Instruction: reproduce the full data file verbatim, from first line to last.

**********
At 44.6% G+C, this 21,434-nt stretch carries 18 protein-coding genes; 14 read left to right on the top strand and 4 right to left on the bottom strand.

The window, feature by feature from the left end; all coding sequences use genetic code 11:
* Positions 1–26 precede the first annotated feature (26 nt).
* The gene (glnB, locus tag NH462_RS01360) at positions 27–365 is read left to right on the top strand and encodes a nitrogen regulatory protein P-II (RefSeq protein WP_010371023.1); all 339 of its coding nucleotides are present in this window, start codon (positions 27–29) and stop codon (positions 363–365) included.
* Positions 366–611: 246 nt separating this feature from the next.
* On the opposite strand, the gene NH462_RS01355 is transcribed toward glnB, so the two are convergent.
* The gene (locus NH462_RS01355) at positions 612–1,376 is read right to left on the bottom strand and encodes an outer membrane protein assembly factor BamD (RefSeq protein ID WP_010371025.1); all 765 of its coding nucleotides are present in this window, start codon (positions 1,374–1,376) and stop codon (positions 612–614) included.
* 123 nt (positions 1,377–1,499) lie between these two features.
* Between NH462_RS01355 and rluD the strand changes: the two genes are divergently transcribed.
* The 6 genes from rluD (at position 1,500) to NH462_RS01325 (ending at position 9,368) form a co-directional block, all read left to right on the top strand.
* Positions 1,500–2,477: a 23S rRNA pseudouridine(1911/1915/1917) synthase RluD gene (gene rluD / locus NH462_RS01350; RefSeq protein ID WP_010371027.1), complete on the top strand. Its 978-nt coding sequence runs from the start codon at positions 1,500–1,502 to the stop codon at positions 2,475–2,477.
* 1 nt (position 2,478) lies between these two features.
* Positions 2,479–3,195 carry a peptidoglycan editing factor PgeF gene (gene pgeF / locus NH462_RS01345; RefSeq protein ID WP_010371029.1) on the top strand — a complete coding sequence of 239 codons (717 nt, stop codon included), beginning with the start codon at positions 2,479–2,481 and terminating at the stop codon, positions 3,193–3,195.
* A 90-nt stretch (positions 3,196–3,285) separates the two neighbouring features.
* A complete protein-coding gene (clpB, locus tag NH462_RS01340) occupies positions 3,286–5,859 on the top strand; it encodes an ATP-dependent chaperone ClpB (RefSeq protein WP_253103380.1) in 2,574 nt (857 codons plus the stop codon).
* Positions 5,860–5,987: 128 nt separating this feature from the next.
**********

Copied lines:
At 44.6% G+C, this 21,434-nt stretch carries 18 protein-coding genes; 14 read left to right on the top strand and 4 right to left on the bottom strand.

The window, feature by feature from the left end; all coding sequences use genetic code 11:
* Positions 1–26 precede the first annotated feature (26 nt).
* The gene (glnB, locus tag NH462_RS01360) at positions 27–365 is read left to right on the top strand and encodes a nitrogen regulatory protein P-II (RefSeq protein WP_010371023.1); all 339 of its coding nucleotides are present in this window, start codon (positions 27–29) and stop codon (positions 363–365) included.
* Positions 366–611: 246 nt separating this feature from the next.
* On the opposite strand, the gene NH462_RS01355 is transcribed toward glnB, so the two are convergent.
* The gene (locus NH462_RS01355) at positions 612–1,376 is read right to left on the bottom strand and encodes an outer membrane protein assembly factor BamD (RefSeq protein ID WP_010371025.1); all 765 of its coding nucleotides are present in this window, start codon (positions 1,374–1,376) and stop codon (positions 612–614) included.
* 123 nt (positions 1,377–1,499) lie between these two features.
* Between NH462_RS01355 and rluD the strand changes: the two genes are divergently transcribed.
* The 6 genes from rluD (at position 1,500) to NH462_RS01325 (ending at position 9,368) form a co-directional block, all read left to right on the top strand.
* Positions 1,500–2,477: a 23S rRNA pseudouridine(1911/1915/1917) synthase RluD gene (gene rluD / locus NH462_RS01350; RefSeq protein ID WP_010371027.1), complete on the top strand. Its 978-nt coding sequence runs from the start codon at positions 1,500–1,502 to the stop codon at positions 2,475–2,477.
* 1 nt (position 2,478) lies between these two features.
* Positions 2,479–3,195 carry a peptidoglycan editing factor PgeF gene (gene pgeF / locus NH462_RS01345; RefSeq protein ID WP_010371029.1) on the top strand — a complete coding sequence of 239 codons (717 nt, stop codon included), beginning with the start codon at positions 2,479–2,481 and terminating at the stop codon, positions 3,193–3,195.
* A 90-nt stretch (positions 3,196–3,285) separates the two neighbouring features.
* A complete protein-coding gene (clpB, locus tag NH462_RS01340) occupies positions 3,286–5,859 on the top strand; it encodes an ATP-dependent chaperone ClpB (RefSeq protein WP_253103380.1) in 2,574 nt (857 codons plus the stop codon).
* Positions 5,860–5,987: 128 nt separating this feature from the next.